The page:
And new clients always ask for stories about past clients.
Client Tina thought I was infallible. I had been helping her with dinner parties and giving her private cooking lesson for years. She had never seen me burn, undercook, over-season or otherwise screw up a dish. Boy, did I have her fooled! It’s especially surprising since she had a challenging, albeit fancy, kitchen. The burners were induction and her oven was Gagganeau. The burners required practice to learn how to control the heat. And the oven…. Well the ovens had a series of marking – lines and squiggles – that were supposed to indicate the basic functions: bake, broil and convection.
For Valentine’s Day one year we planned a special meal for her and her husband, including a salad with croutons. We diced some bread, tossed it with melted butter, salt and pepper and put them in the oven. Since I didn’t understand the markings on the oven, I can only tell you it was set to 400F.
After 10 minutes, I started to smell something burning. I opened the oven and the croutons inhaled just enough oxygen that they immediately burst into flames. I guess I had unknowingly broiled them. And thankfully, Tina got a good laugh in knowing that, in fact, I’m not perfect… not even in the kitchen.
I wish that were the only time I had set fire in a client’s kitchen. (yes, I did have insurance). Again, it was the fault of the client’s equipment (it’s never my fault). And again, it was in the oven. This time it involved gougères – cream puffs with cheese folded in. This time, though, I was able to read the markings, and accurately set the electric oven to bake at 375F. I piped out perfect little rounds of dough onto (the client’s) cookie sheet, and put them in the oven. The sheet buckled in the heat and all the gougères slid off and onto the electric coil, igniting instantly.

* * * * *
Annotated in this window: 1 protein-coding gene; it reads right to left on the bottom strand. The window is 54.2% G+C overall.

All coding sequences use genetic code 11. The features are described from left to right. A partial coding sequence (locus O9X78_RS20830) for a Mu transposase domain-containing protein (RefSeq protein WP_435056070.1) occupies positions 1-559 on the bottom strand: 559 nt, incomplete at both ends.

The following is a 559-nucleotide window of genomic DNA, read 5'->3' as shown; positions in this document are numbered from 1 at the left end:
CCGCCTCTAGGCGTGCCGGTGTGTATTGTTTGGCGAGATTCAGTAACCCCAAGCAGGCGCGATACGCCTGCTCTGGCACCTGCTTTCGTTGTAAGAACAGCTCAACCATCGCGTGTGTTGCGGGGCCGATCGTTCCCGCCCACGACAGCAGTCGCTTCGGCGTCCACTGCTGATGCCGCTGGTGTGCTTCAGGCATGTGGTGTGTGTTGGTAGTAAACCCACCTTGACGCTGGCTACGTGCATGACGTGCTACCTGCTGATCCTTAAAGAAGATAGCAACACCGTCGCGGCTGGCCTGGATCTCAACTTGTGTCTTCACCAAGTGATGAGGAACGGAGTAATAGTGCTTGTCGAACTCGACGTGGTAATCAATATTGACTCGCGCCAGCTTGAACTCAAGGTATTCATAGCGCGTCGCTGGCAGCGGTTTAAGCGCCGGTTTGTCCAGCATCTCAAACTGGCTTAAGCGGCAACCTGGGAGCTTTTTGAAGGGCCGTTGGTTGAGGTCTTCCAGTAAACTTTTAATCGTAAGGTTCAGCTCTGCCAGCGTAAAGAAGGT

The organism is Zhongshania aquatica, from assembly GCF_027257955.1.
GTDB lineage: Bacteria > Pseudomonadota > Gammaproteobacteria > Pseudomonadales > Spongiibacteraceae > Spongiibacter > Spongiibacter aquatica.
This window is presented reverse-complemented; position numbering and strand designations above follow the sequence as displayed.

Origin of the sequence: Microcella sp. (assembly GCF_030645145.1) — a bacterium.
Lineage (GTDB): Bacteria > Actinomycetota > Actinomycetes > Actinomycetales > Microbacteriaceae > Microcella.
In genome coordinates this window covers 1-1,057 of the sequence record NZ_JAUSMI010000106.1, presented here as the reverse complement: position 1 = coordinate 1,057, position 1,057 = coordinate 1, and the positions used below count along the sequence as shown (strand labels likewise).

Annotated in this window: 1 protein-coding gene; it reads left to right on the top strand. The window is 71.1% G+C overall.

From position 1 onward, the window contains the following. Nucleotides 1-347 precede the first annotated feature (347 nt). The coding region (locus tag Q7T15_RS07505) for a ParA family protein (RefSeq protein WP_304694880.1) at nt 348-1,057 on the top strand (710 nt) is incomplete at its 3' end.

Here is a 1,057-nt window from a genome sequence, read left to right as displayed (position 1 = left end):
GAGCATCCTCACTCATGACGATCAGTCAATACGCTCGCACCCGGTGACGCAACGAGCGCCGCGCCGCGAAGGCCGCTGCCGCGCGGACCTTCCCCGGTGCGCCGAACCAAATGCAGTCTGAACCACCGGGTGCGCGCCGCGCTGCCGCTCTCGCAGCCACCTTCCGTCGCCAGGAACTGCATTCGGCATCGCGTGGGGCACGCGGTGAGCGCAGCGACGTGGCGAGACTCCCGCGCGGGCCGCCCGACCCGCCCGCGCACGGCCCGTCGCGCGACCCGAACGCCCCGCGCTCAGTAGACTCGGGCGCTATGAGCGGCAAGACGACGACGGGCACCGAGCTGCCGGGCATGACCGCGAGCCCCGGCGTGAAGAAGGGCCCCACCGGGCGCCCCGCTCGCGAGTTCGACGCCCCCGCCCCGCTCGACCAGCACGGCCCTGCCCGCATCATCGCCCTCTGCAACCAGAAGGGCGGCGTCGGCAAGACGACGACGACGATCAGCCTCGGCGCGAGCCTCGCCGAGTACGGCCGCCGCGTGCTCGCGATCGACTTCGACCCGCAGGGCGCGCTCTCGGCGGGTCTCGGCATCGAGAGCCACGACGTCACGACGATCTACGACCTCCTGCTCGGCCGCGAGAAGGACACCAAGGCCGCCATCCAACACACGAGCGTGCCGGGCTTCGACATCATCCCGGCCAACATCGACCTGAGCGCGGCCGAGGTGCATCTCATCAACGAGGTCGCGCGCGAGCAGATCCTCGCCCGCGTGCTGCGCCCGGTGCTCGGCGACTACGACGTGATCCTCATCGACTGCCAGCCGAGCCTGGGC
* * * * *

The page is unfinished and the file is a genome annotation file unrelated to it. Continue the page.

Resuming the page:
Unlike the first time, when I could grab the tray of croutons and quickly run outside, this was a little trickier to salvage. But with a quick cut of heat and dousing of salt, the fire quickly extinguished.
Thanks to Kristen at Dine & Dish for conjuring up these memories.
Gougères are a great hors d'oeuvre. Be sure, when baking them that you have a high quality, thick bottomed cookie sheet with sides.
1 cup flour
1/4 tsp. salt
1 cup water
4 tbs. butter
½ cup grated or cubed gruyere cheese.
1. Bring water, butter and salt to a boil. Stir in flour all at once and cook for 2 minutes more, stirring constantly. Let cool slightly.
2. Beat in eggs, one at a time into flour mixture. Do not add next egg until first one is fully incorporated.
3. Spoon (or pipe) 1” round mounds onto a baking sheet, and bake at 400 for 10 minutes, then reduce heat to 350 and cook for 25 minutes more.